In field events like the high jump and pole vaulting, an athlete s objective is to clear an elevated, horizontal bar without touching it. The higher the officials raise the bar, the more challenging the event becomes. The popular usage of the phrase raise the bar borrows from this idea of meeting a greater challenge and possibly setting a new standard in the process.

When Milton Bradley introduced the board game Chutes and Ladders to Americans in 1943, it was an instant classic. Based on a game played in ancient India, the version that most of us know today uses a game board on which is printed a checkered pattern of squares numbered one through 99. Throughout this pattern runs a series of winding chutes and ladders.

When the Catholic Church considers a person for sainthood, the first order of business is determining whether there is sufficient evidence to support the bestowal of this high honor (i.e. establishing whether the candidate is responsible for a miraculous event, such as a terminally ill cancer patient suddenly free of the disease).

While there s no question that this phrase refers to a person's death, the origins are less clear. Most believe that it started as military slang but with reference to different things. Some think that it indicated what many families would purchase with the deceased soldier's death benefits.

For centuries, people have associated the color green with the still new and unripe. Apples and berries, for instance, first appear green before they turn red. A derivative of this understanding, the term greenhorn goes back to the 1400s, originally used as a reference to the new horns on young oxen.

Look at most any contemporary illustration of 19th-century high-society women and you ll find the subjects wearing gloves. Because gloves were such popular fashion accessories, it was important that they be elegant and comfortable, which is why kid gloves were big sellers throughout much of the 1800s.

In the days before Jeeps and tanks, military forces depended greatly on horses, not only for their cavalry units but for the commanding officers who needed to move quickly about the ranks giving orders. Particularly in the middle ages, many of these commanding officers were nobles, and their mounts, very expensive riding horses that were taller and stronger than most others.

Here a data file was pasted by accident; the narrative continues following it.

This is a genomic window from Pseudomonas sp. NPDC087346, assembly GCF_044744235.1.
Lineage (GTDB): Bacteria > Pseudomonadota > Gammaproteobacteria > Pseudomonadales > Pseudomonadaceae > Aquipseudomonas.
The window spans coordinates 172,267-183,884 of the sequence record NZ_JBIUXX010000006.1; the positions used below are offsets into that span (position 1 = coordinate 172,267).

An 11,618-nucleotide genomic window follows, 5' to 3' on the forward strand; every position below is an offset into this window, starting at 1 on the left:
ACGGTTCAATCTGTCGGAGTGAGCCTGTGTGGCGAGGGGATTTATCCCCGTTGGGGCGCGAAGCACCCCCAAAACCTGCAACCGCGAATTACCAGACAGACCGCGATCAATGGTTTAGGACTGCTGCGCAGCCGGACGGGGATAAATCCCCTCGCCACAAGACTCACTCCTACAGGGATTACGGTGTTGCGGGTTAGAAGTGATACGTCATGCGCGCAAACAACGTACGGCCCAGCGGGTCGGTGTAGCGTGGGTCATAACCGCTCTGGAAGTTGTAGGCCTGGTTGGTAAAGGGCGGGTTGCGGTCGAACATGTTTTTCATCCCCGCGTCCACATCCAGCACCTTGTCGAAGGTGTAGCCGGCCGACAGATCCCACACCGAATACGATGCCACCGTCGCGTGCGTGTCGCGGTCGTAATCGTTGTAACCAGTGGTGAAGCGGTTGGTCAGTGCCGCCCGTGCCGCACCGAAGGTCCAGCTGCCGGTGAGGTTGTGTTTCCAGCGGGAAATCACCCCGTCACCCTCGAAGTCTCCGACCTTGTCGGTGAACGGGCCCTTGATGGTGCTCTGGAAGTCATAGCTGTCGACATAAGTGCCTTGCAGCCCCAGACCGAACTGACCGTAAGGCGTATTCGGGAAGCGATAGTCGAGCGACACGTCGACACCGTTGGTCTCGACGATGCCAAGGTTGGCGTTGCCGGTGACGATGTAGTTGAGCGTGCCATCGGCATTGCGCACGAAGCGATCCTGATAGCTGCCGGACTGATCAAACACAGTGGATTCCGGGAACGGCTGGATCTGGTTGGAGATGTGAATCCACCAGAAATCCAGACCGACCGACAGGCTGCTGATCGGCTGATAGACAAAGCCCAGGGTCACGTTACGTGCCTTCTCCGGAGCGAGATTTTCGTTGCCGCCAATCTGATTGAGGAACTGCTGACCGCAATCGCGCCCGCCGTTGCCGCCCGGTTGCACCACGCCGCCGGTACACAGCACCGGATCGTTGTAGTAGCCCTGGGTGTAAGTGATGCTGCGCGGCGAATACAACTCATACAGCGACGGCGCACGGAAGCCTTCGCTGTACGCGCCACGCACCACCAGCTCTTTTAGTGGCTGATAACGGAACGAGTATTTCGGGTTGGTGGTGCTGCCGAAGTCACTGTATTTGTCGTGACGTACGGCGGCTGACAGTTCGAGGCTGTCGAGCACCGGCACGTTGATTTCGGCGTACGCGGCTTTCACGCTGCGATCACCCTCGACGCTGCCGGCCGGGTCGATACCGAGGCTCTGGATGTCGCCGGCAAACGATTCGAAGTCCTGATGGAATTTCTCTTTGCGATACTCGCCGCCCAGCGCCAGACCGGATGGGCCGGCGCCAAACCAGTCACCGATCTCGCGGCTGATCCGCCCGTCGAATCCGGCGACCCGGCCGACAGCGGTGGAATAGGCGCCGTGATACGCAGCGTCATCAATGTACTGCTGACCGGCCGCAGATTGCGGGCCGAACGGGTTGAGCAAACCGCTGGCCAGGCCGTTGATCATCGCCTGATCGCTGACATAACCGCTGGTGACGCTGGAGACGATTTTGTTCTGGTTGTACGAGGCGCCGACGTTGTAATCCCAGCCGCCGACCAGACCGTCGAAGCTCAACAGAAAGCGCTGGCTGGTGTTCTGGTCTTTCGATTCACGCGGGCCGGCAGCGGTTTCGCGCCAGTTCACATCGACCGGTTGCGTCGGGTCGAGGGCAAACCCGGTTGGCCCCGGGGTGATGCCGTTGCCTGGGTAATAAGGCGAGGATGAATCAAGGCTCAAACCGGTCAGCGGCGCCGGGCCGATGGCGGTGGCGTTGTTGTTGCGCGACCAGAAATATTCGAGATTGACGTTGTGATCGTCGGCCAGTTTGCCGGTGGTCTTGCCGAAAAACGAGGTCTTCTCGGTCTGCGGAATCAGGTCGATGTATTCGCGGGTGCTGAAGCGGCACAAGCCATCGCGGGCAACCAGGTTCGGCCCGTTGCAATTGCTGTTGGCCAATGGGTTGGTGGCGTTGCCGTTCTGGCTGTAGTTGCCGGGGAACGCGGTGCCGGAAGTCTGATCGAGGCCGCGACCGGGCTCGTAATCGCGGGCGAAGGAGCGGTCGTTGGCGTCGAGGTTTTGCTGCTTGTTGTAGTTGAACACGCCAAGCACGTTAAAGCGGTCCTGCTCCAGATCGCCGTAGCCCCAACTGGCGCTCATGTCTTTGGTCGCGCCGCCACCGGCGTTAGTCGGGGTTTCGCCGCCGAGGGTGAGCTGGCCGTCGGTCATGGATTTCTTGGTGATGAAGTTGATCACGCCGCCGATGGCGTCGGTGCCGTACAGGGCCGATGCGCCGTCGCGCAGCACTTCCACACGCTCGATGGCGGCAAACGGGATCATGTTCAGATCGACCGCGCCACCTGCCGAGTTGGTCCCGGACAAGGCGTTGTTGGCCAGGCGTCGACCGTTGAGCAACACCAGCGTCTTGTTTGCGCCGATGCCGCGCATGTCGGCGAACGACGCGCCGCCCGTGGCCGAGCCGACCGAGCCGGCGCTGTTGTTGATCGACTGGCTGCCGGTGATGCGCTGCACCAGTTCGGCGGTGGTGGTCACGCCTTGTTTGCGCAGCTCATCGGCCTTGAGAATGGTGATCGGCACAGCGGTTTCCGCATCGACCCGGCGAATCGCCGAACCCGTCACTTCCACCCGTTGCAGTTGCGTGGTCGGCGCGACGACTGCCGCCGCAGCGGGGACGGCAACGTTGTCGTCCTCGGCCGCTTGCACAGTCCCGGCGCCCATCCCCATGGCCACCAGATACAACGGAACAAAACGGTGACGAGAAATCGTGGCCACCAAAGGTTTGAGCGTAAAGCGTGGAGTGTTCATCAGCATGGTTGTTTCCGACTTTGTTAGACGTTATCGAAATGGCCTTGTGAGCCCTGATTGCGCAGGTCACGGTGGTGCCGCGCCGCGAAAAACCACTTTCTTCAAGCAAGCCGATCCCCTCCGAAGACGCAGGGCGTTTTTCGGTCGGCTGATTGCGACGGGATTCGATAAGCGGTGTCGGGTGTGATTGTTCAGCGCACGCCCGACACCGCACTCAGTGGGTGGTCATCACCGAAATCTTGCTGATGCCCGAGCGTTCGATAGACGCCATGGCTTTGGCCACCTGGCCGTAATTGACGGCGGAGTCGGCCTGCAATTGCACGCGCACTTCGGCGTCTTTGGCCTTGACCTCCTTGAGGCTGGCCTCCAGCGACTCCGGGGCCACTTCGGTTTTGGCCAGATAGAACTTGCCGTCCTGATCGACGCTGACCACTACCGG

Pushing the envelope actually comes from a mathematical concept known as the flight envelope, which involves combinations of speed, altitude, stress, and range--all important factors in determining an aircraft s capabilities. When test pilots push the envelope, they are taking the aircraft up to and, perhaps even, beyond its limits.

Quite simply, the phrase below the belt started out as a formal rule in early pugilism (around the mid 18th century). The British boxer Jack Broughton drafted a list of rules that, together, made it clear that no fighter should strike his opponent anywhere below the waist. In time, these provisions fell under the descriptor below the belt.

A nautical term that refers to the action of quickly pulling in a rope, which involves the steady motion of one hand reaching over the other to take hold of a new length. Over time, the term has come to refer to a steady flow of anything, particularly money. "Business is good. We're making money hand over fist."

Particularly with the passage of the latest stimulus bill, there s been a lot of talk about pork amongst political commentators. While the term today refers to the funding of a state-level project through a federal bill as a way of garnering the votes of those legislators who otherwise would have opposed the law, its origin connotes a dark period in American history.

This phrase comes from the poem "The Kicker" by 19th-century humorist Josh Billings (in the 1800s, kicker was another word for complainer). Billings wrote: "I hate to be a kicker, I always long for peace, But the wheel that does the squeaking, Is the one that gets the grease." In other words, you'll get what you want if you make a fuss.